The Kansas Jayhawks defeated Tennessee 82-67 in the second round of the 2014 Orlando Classic to advance to the tournament final against either Michigan State or Marquette pending the result of the other semifinal. After being in control for the majority of the game, Kansas stumbled in the second half as the Vols closed the gap, ultimately tying the game 62-62 with 6:49 remaining in the game. However, the Jayhawks would rally late ending the game on a 20-5 run in the closing minutes to pick up their fourth win of the season. The matchup against Tennessee was a great opportunity for Kansas fans to see Bill Self’s team play against a zone similar to what Baylor will run against them in the Big 12, so Friday’s game provided some nice takeaways for Jayhawk followers.
One of my biggest takeaways from the matchup against Tennessee’s 1-3-1 or 1-1-3 zone is that this Kansas team appeared to be much more comfortable passing around the zone while looking for a chance to create a good shoot. Admittedly, Kansas struggled for a chunk of the second half. We’ll discuss that in a moment, but let’s first take a look at a few of the ways the Jayhawks attacked the zone throughout the game.
Kansas relied for a substantial amount of the game on junior forward Perry Ellis to make decisions from inside of the zone. Ellis led the team with 24 points on 6-for-16 shooting from the field and 11-for-12 shooting from the foul line. The 6-foot-8 forward also grabbed 13 rebounds. One of the underrated aspects of Ellis’s game is his ability to pass from within the zone. On the first possession of the game, Ellis showcased his decision-making skills. The play begins with Ellis and Lucas setting a double screen on the baseline defender to try to create an open 3-point attempt for freshman Sviatoslav Mykhailiuk. When the wing defender prevents the pass, Lucas screens off the baseline defender again to create a lane for Wayne Selden to make an entry pass to Ellis. When the zone collapses, Ellis is able to find Frank Mason III for a wide open 3-pointer as he slides over to the weak side of the floor. Mason knocks it down and Kansas jumps out to an early 3-0 lead.
Ellis also created offense against the zone on his own, using his ability to dribble in space to create quality looks. It’s no surprise that the Kansas offense has improved over the past three games as Ellis has become more aggressive in looking for his shot. In the following clip, Ellis attacks from the free throw line after receiving an entry pass from Mason in space. While he misses the initial shot, he’s able to grab his own rebound and knock down the put back. Kansas frequently crashed the offensive boards against the Vols; grabbing 62.1 percent of their own misses.
Kansas also used dribble penetration to breakdown the Tennessee zone. Point guard Frank Mason III struggled against Kentucky and Bill Self criticized his players for driving to shoot rather than driving to pass. Over the past three games, Mason has showcased an improved passing ability with 16 assists and only four turnovers in games against Rider, Rhode Island, and Tennessee. Nobody has questioned the aggression of Mason and his ability to penetrate into the lane puts pressure on defenses to make decisions as he does here. Mason receives the ball in transition and is able to attack the Vols’ zone before it’s set causing every player in orange to collapse to stop the ball. Mason elevates and finds an open Wayne Selden on the wing for a catch-and-shoot 3-pointer.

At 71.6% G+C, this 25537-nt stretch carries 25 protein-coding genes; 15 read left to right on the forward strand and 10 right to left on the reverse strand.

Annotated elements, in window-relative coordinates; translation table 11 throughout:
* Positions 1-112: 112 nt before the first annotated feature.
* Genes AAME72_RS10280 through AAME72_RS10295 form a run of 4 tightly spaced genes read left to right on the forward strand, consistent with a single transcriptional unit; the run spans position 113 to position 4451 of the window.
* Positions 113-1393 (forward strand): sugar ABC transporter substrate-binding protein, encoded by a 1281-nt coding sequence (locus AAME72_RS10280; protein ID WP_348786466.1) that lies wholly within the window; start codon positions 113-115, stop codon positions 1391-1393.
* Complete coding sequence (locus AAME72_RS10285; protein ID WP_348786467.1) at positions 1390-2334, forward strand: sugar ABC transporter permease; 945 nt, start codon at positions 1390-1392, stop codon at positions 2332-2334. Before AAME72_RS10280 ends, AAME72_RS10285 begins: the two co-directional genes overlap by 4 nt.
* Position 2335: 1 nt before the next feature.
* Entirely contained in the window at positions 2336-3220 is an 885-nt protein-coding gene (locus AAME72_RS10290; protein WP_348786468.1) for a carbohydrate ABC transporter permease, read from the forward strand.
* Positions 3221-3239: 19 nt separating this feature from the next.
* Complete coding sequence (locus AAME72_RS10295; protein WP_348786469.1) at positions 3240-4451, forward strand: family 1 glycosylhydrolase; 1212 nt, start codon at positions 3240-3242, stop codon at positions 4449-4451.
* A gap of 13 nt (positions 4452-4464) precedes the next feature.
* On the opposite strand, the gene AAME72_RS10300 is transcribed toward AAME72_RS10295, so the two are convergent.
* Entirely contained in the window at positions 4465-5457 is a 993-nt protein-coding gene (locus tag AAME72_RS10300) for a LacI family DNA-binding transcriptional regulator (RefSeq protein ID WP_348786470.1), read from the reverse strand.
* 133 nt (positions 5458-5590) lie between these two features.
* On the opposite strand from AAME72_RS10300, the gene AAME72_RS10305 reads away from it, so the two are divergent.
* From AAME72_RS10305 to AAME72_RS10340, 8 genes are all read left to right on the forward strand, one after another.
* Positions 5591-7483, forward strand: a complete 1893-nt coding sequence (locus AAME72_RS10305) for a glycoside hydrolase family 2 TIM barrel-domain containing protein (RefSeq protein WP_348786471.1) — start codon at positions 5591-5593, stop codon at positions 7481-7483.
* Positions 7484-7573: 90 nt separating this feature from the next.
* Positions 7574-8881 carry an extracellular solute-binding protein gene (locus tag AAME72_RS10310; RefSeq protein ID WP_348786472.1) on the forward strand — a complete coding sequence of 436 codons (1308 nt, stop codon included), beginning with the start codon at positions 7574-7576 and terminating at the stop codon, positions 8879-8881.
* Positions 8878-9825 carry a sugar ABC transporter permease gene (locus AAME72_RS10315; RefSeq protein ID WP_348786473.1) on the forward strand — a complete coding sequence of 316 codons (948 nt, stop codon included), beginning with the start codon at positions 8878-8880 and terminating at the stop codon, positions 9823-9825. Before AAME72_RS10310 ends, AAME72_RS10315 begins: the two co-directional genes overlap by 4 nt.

When the ball moved well, Kansas was able to create open shot opportunities and knock them down. However, in the second half, the Jayhawks struggled. In particular, freshman Kelly Oubre Jr. and junior Jamari Traylor committed four turnovers over seven minutes while the Volunteers were able to claw back into the game. Jesse Newell of the Topeka Capital Journal has documented Traylor’s struggles against the zone in the past. Oubre’s current troubles are well known to basketball fans who are still waiting for the potential lottery pick to live up to his billing.
Defensively, Kansas was able to limit Tennessee’s opportunities on the offensive glass. The Vols entered Friday’s game with the fourth best offensive rebounding percentage in the country, but Kansas held them to a humane 29.7 percent offensive rebounding percentage. That means that the Volunteers still pulled down nearly one of every three misses, but that is a much more normal number than the 41.5 percent they’re currently averaging. Perry Ellis led Kansas with 10 defensive rebounds, but the second leading defensive rebounder for the Jayhawks was point guard Frank Mason III. Mason’s rebounding ability is one of the more underrated aspects of his game.
Kansas is beginning to show that it has the ability to knock down open jump shots on the perimeter, which should open up the game for its bigs in the future. With freshman Cliff Alexander continuing to play well and the prolific offense of Perry Ellis, that should be a scary thought for future opponents. In only 20 minutes on Friday, Alexander managed 16 points on 5-for-6 shooting. He’ll likely play his way into Self’s starting lineup in the near future. The Jayhawks also showed an impressive ability to rebound against Tennessee and a better plan against the defense than last year’s team. However, the Jayhawks are still young and prone to turnovers at times, which will limit their ability to win close games. If they Jayhawks can reduce the number of turnovers they’ll certainly be a top 10 team throughout the season.
Kansas takes on the winner of Michigan State versus Marquette on Sunday.